|The research assesses the acquisition, use, meaning and circulation of personal possessions by propertied Britons in India, c. 1780-1850. Quantitative data from wills and a unique collection of inventories was collected to underpin qualitative analysis of changing consumer preferences within the Anglo-Indian community, and the social and familial functions of British consumer behaviour in a cross-cultural and colonial context. The research addressed key historiographical debates such as the impact of the colonial encounter upon consumption and the development of a consumer culture; the interaction of race, class and legitimacy in the formation of British identities in India; and the shift from Orientalism to Anglicisation among the Anglo-Indian community. Wills were studied to establish the typical patterns of bequests among the European population on the subcontinent, focussing especially upon the treatment of illegitimacy and concubinage, and the treatment of servants and slaves. Inventories yielded information about the rich material culture of British India, with a range of consumer goods, from enemas to telescopes, being recorded; where possible, information was also taken upon the purchasers of these items. Particularly valuable is the database's information on book ownership and exchange, an area of historical enquiry bedevilled by limited source information.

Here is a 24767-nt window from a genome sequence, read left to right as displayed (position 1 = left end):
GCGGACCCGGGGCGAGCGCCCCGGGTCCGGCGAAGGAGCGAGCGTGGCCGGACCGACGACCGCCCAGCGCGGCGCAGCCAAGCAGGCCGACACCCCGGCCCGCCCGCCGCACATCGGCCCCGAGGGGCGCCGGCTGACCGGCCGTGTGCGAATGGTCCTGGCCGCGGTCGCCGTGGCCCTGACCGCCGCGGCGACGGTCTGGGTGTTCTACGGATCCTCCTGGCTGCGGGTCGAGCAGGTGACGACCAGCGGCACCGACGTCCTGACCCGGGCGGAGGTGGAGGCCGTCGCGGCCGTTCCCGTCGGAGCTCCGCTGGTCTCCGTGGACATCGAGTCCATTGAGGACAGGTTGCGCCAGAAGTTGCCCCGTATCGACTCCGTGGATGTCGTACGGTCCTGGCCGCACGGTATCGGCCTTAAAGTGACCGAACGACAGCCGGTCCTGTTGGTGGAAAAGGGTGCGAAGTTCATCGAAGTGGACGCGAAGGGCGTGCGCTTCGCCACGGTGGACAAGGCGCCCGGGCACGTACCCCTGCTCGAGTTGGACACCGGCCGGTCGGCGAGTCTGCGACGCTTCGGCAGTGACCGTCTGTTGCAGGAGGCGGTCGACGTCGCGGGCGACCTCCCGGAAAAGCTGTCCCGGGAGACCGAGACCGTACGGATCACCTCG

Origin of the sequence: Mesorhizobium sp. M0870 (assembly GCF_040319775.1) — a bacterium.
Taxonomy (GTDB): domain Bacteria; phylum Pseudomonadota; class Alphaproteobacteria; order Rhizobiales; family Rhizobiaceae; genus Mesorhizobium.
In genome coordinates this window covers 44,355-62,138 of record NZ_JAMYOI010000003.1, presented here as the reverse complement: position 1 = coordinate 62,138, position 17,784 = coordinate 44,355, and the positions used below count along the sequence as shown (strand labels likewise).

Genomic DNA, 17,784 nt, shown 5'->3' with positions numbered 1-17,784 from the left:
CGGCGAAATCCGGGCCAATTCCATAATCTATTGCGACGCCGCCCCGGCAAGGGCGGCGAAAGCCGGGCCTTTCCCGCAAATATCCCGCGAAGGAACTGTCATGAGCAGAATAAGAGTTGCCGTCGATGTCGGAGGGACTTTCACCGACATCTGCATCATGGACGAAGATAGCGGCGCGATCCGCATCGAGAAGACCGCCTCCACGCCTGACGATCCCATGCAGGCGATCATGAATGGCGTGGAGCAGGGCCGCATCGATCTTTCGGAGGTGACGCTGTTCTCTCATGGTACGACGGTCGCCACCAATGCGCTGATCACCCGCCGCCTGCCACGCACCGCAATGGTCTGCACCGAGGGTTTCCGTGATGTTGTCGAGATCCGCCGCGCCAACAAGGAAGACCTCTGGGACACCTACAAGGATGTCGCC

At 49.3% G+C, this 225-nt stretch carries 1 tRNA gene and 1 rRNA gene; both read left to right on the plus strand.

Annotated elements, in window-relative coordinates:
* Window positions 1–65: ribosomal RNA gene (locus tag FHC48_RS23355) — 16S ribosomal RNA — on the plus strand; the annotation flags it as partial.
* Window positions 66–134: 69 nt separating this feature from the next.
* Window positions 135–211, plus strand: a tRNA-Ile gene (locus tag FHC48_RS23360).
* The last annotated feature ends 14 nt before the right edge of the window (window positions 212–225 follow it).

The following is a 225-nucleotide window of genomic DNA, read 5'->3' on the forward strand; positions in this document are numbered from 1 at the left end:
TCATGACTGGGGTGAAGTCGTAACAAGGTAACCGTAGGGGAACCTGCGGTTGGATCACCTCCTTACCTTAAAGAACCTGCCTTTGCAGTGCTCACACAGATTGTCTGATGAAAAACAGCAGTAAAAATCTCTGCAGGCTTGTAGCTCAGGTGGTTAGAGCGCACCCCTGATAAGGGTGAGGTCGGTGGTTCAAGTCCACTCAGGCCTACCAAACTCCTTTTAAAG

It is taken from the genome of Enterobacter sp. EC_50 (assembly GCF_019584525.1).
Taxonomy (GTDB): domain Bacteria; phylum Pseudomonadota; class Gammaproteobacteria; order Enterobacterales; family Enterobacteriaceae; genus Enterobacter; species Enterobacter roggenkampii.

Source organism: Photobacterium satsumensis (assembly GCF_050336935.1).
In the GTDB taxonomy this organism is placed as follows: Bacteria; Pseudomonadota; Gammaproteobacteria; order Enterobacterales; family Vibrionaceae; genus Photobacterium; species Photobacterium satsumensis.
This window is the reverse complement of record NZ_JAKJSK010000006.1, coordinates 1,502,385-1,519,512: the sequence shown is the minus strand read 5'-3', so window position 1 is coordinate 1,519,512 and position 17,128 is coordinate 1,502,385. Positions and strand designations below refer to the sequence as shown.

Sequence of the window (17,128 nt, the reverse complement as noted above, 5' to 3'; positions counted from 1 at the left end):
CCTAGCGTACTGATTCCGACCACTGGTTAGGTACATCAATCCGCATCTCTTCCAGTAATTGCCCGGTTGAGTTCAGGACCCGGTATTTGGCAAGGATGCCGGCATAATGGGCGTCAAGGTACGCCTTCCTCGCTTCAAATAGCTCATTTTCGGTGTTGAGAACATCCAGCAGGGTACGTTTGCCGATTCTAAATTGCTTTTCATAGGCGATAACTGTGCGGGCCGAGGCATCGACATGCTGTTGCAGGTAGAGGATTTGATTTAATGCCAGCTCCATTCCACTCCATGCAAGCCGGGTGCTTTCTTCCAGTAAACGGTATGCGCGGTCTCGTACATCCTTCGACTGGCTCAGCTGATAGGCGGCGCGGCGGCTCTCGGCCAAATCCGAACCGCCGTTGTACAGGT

The resource consists of a database, made up of 17 tables, recording information taken from the wills and inventories: decedent details; possession of a variety of items (including books, hygiene items, and clothing); details of purchasers for these items; bequest details from wills, including both detailed information on the recipients of individual bequests and a more general coding of the bequest-pattern adopted by the decedent, and information on the treatment of slaves and servants within the wills. A user guide giving information as to the structure of the database and the decisions made about recording information in the database is also provided. A map giving geographical information as to the extent of the three Presidencies that produced the records used in this sample may be found at http://www.bl.uk/collections/oiocfamilyhistory/familyindiamap.html
[Viewed on 24/11/2005]